Here at Parents, we're always learning about pediatricians who are doing incredible work: offering compassionate patient care, conducting groundbreaking research, developing cutting-edge community programs. But the seven who follow--all members of the American Academy of Pediatrics--have come up with truly innovative ways to improve their patients' lives. In their honor, Parents and Desitin are donating $1,000 each to the charities of their choice. (The 20 outstanding pediatricians on Parents' advisory board were ineligible for the award.) If you like what these enterprising docs are doing, talk to your child's physician to see whether she's willing to follow their lead.
A Members-Only Approach to Health Care
J. Brian Thornburg, D.O. Naples, Florida
In 2006, Dr. Thornburg left a thriving medical group to switch to a concierge, or private-pay, practice model that enables him to provide personalized care by limiting the number of patients he sees to sometimes just a handful each day. "At the group practice, parents could wait up to an hour for ten minutes of my hurried time. Now, families get seen immediately, and for as long as necessary to ensure that every concern is addressed," he says. Families gain 24/7 access to Dr. Thornburg's medical expertise by paying an annual membership fee of anywhere from $1,200 to $2,500 per child for office care. (He also bills insurance for each visit.) About 10 percent of his patients are treated for free; this includes many chronically ill and disabled children. Dr. Thornburg is among more than 4,000 internal medicine and family physicians, as well as 200 pediatricians, who have adopted the concierge model since its formation in 1996, and those numbers continue to grow.
Sharing What Parents Want
Jena Liddy, M.D., Encino, California
When a parent from Dr. Liddy's group practice, Boulevard Pediatrics, needs to find a babysitter or a school tutor, she can easily enter her request into a secure online monthly newsletter that's made available only to the practice's 4,000 patient families. "Boulevard Pediatrics News began ten years ago as a way for my partners and me to communicate about flu-shot clinics, doctors' schedules, seasonal safety tips, and community events like toy drives," Dr. Liddy explains. Today, families can also post free ads for anything kid-related, or publicize local events. Parents can utilize the online site to schedule appointments, print out their kids' inoculation records, or send a message to their doctor. "Our newsletter has created a feeling of community among our parents," adds Dr. Liddy. It also helps families stay current on crucial topics like recalls on children's products, as well as checking out what the doctors call the "community crud": "We let parents know which illnesses we're seeing a lot of so they know the symptoms to watch for and when their child needs to be seen."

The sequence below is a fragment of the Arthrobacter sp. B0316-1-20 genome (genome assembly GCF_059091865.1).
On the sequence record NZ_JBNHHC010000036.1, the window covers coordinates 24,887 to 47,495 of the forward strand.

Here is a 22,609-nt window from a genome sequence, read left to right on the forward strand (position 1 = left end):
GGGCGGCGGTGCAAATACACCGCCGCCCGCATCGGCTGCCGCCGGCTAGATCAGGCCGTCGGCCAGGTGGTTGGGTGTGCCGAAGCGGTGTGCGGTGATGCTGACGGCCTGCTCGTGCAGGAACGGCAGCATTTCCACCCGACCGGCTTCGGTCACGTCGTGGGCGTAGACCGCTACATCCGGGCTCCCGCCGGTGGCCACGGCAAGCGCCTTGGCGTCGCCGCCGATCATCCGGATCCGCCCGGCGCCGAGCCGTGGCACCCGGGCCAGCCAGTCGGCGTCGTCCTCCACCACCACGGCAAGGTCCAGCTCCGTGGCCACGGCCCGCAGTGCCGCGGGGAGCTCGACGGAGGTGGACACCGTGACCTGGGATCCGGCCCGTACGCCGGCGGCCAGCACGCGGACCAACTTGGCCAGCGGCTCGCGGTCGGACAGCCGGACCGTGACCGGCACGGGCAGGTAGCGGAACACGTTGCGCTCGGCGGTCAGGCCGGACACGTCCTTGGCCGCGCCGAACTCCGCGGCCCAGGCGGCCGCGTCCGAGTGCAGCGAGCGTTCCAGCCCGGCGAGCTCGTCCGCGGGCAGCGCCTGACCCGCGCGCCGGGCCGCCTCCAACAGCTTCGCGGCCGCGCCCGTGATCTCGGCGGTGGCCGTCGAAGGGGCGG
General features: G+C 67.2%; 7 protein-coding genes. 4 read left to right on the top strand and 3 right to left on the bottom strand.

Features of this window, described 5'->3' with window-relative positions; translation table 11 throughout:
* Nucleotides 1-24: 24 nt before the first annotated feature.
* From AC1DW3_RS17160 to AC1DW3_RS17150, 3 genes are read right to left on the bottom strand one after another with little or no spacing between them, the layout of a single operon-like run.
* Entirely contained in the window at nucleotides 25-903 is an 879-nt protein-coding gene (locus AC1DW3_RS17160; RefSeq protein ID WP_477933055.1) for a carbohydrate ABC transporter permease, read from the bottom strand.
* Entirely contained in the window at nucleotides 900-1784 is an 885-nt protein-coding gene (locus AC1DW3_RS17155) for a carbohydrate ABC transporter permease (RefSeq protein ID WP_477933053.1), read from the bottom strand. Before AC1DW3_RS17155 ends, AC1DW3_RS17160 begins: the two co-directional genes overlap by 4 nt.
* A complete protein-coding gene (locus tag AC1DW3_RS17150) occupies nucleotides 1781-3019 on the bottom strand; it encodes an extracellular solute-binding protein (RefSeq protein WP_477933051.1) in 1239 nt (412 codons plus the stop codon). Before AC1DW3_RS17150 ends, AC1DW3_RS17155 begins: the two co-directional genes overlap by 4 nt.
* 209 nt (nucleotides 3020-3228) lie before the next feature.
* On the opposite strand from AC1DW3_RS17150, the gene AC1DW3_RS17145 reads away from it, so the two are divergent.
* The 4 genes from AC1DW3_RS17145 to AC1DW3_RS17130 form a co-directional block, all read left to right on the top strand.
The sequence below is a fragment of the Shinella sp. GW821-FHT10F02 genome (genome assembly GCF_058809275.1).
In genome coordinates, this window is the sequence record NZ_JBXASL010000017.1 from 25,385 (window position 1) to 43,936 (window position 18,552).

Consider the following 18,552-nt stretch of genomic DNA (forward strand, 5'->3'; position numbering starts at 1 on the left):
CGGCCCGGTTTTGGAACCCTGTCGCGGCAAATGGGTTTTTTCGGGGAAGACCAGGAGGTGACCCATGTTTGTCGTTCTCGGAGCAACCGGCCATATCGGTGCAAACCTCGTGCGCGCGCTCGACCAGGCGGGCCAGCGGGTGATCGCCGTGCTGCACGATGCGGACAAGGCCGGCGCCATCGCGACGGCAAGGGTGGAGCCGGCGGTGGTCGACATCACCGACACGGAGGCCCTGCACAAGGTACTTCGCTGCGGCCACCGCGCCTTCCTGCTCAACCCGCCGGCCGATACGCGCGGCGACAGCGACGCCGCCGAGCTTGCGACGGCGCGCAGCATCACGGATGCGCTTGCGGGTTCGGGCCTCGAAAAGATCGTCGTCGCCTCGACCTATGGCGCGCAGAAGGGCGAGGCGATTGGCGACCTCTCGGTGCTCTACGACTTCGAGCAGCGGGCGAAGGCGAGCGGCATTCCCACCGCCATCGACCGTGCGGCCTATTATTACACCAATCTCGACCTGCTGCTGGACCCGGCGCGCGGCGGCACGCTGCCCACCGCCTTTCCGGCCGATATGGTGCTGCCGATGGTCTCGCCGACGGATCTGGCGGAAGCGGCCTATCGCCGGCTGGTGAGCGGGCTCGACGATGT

Getting Clever With Smartphones
Natasha Burgert, M.D., Kansas City, Missouri
The same scenario kept repeating itself, says Dr. Burgert: "I'd walk into an exam room and find parents sending texts, surfing the Web, or entertaining the kids with an app on their phone. I realized that I could put those phones to use for health-care education." So in 2011, Dr. Burgert started posting URLs and scannable quick response (QR) codes for reputable health sites on whiteboards in exam rooms and in the waiting room. "If whooping cough is making headlines, I'll send parents to sites about the pertussis vaccine; if a stomach bug's going around, I'll have info on staying healthy," she says. She creates unique Web addresses so she can track viewership and understand which topics interest parents most. She estimates that close to 80 percent of families view at least one suggested link while at her office: "Now when I enter exam rooms, parents have formed specific questions based on what they've just read online. It greatly improves the quality and efficiency of their child's checkup."
Happier Parents, Happier Kids
Shelly David Senders, M.D., Cleveland, Ohio